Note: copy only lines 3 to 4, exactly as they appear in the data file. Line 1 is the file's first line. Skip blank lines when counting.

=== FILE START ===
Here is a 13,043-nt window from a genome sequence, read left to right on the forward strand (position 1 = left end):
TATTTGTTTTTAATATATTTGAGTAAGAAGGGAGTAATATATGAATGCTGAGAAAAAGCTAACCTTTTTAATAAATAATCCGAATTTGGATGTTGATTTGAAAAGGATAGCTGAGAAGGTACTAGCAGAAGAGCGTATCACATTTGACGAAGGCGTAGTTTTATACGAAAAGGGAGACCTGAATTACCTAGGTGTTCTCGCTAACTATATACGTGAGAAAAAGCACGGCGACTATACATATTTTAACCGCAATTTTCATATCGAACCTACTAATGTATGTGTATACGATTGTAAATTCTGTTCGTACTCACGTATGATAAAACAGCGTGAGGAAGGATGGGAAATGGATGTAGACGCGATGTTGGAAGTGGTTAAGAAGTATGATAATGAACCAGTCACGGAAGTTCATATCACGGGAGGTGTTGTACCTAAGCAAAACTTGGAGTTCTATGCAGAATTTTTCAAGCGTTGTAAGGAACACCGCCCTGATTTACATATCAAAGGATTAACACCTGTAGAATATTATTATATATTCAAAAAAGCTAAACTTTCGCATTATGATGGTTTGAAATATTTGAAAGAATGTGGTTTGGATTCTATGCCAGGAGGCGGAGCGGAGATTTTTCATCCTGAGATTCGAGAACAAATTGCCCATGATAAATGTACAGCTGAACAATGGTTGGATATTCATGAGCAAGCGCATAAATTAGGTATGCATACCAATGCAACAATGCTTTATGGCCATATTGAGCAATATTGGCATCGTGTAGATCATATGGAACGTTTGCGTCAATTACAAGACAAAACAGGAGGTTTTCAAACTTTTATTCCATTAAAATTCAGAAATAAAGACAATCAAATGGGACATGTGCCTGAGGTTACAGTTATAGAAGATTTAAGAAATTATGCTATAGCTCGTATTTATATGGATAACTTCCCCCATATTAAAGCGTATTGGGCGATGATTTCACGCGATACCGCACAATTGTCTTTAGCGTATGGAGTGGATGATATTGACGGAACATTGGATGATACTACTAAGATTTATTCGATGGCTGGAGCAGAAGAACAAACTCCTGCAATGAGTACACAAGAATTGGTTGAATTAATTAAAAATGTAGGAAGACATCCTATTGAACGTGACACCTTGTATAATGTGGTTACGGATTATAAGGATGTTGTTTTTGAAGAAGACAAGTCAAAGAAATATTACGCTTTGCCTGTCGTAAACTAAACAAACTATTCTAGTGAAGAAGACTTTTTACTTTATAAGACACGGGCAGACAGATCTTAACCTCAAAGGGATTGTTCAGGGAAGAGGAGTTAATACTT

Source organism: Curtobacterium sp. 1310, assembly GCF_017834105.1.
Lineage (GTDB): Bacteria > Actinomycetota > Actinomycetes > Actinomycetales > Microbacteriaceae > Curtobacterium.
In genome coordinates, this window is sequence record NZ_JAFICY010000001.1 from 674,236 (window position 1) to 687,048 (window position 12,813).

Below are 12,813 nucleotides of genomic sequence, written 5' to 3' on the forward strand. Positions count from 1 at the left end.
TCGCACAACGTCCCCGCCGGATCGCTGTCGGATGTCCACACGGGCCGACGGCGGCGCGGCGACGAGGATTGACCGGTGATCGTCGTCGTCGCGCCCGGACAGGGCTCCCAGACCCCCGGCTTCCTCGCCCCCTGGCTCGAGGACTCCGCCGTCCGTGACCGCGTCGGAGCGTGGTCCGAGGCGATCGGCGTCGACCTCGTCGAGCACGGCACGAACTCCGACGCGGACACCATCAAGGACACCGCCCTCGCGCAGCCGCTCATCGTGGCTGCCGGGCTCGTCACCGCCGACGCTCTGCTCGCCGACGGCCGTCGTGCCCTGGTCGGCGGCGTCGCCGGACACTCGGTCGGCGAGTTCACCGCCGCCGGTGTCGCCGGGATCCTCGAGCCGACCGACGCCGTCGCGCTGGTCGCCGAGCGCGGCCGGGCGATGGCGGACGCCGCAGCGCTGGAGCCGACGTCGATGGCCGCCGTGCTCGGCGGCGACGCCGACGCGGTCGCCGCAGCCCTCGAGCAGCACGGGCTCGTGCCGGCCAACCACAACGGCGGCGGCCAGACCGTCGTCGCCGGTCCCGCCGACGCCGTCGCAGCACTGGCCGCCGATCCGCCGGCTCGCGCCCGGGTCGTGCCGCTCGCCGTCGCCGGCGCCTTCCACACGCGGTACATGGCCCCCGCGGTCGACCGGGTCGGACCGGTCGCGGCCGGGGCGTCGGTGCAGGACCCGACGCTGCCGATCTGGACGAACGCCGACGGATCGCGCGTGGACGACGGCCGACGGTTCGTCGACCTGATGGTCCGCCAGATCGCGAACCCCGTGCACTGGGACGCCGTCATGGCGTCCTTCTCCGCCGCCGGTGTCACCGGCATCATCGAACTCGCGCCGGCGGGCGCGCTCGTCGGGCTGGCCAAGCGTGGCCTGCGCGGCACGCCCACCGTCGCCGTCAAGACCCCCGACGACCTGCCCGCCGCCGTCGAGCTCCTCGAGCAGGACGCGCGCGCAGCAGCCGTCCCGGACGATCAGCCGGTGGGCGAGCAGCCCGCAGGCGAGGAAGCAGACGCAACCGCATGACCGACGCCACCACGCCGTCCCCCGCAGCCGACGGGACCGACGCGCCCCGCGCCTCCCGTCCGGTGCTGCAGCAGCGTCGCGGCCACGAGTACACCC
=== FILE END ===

Source organism: Curtobacterium sp. 1310, assembly GCF_017834105.1.
Lineage (GTDB): Bacteria > Actinomycetota > Actinomycetes > Actinomycetales > Microbacteriaceae > Curtobacterium.